Rep. Clyde Urges Secretary Husted To Switch On Online Voter Registration
Lawmaker urges an end to delays in letting all Ohioans use system already in place
June 17, 2015
[ Kathleen Clyde Home | Kathleen Clyde Press ]

Senate Bill 63, which codifies the state’s online voter registration system already in place, was scheduled for a vote committee today in the Senate, before last minute changes ensured the bill would not be voted on today. This delay virtually guarantees that passage of legislation to codify online voter registration in Ohio will not happen before the 2015 general election.

State Rep. Kathleen Clyde (D-Kent) issued the following statement today in response to the delays in accepting new online voter registrations:

“Ohio’s online registration system is already built and in place, but it only accepts registration updates, not new registrations. Treating new voter registrations differently than voter registration updates is not authorized in Ohio law. We have only one set of requirements for both new registrations and registration updates. I have been urging Secretary Husted to switch on full online voter registration-- which he is permitted to do --for the past 18 months. With the legislature moving at such a slow pace, I again urge him to stop pretending there is any barrier to allowing online voter registration for all Ohioans.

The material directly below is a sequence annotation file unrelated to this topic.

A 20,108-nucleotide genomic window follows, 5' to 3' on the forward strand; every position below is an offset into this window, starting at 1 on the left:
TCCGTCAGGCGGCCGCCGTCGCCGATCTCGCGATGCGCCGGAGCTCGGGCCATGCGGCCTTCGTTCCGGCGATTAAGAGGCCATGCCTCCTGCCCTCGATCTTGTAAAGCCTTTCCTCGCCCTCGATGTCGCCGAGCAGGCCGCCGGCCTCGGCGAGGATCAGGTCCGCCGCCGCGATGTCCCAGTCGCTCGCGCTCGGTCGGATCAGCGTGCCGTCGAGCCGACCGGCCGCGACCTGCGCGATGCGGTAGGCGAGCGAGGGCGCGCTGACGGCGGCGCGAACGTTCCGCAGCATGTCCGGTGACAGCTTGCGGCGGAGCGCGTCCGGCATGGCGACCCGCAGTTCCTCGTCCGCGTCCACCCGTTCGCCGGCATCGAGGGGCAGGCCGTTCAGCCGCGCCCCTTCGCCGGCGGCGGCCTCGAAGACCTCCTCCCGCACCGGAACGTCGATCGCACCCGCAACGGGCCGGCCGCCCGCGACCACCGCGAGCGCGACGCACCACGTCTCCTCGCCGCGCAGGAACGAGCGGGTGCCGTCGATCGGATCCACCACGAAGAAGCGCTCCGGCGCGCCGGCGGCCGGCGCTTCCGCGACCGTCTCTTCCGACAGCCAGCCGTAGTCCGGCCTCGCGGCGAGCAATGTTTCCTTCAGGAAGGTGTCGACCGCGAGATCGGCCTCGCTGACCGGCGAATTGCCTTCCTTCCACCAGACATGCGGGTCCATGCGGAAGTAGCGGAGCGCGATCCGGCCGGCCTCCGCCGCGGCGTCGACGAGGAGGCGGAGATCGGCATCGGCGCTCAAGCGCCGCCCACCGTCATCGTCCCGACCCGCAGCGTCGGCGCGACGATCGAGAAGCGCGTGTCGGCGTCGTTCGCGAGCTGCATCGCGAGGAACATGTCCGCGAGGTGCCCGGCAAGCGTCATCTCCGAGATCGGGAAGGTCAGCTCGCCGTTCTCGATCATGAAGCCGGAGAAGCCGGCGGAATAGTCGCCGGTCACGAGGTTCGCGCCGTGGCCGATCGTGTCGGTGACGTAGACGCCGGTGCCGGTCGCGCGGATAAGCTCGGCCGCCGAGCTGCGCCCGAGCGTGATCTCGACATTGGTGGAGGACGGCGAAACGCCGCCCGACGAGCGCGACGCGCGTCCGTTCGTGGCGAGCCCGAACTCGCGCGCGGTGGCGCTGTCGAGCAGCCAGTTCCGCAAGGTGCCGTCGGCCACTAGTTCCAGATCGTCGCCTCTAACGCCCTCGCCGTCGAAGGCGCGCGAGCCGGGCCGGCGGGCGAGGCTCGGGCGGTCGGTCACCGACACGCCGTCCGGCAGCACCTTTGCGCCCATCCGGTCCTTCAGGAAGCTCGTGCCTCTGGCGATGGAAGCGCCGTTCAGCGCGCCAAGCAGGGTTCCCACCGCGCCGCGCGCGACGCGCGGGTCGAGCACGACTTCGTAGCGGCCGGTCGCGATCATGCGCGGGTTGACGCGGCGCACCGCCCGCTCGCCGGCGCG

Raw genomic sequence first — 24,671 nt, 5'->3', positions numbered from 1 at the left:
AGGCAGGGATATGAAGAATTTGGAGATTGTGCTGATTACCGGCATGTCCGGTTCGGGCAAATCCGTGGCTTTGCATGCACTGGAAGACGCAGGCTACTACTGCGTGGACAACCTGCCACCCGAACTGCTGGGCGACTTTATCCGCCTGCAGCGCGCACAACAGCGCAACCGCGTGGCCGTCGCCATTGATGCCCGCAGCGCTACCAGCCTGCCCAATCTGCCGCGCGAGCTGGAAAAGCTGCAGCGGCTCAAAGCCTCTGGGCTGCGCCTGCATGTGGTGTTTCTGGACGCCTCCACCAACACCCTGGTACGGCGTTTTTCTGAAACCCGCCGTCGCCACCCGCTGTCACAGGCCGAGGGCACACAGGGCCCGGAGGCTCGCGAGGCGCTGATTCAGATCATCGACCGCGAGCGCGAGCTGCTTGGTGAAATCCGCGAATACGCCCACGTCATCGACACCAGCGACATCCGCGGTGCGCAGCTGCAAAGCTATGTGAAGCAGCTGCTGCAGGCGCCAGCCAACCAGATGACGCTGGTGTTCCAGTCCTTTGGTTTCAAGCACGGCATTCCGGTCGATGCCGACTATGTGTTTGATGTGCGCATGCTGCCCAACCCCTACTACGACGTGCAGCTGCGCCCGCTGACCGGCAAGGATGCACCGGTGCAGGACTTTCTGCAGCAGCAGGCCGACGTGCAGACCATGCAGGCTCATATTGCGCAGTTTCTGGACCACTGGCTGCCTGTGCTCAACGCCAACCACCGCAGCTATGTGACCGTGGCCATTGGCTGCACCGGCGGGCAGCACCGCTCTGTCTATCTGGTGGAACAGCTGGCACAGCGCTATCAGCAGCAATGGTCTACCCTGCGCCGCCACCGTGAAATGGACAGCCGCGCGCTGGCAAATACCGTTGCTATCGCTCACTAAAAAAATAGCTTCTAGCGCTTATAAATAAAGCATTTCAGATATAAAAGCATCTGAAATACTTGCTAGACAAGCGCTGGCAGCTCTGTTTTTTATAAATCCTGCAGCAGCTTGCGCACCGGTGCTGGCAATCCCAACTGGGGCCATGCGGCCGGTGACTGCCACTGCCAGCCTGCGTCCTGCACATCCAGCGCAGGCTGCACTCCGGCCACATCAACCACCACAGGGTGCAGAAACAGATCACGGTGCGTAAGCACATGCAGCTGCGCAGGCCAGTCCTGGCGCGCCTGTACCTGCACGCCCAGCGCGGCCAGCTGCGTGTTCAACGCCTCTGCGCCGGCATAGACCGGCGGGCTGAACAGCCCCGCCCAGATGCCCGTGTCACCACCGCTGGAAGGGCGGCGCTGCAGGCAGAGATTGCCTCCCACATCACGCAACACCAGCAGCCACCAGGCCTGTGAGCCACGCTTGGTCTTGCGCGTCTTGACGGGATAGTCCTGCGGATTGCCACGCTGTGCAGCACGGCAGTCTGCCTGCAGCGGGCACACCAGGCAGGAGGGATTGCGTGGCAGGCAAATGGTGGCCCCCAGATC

Online registration would undoubtedly encourage more people to register for the first time and participate in elections. I urge Secretary Husted to switch on full online voter registration as soon as possible so that any difficulties with the larger influx of users may be worked out well in advance of the next major election. The many benefits of switching on full online voter registration will include immediate cost savings to our counties and easier access to the ballot box.”

In the last 18 months, the number of states, including the District of Columbia, that allow or have passed online voter registration has risen to 29. Ohio’s system is already in place, making it possible the state could be the 30th to adopt this important practice.

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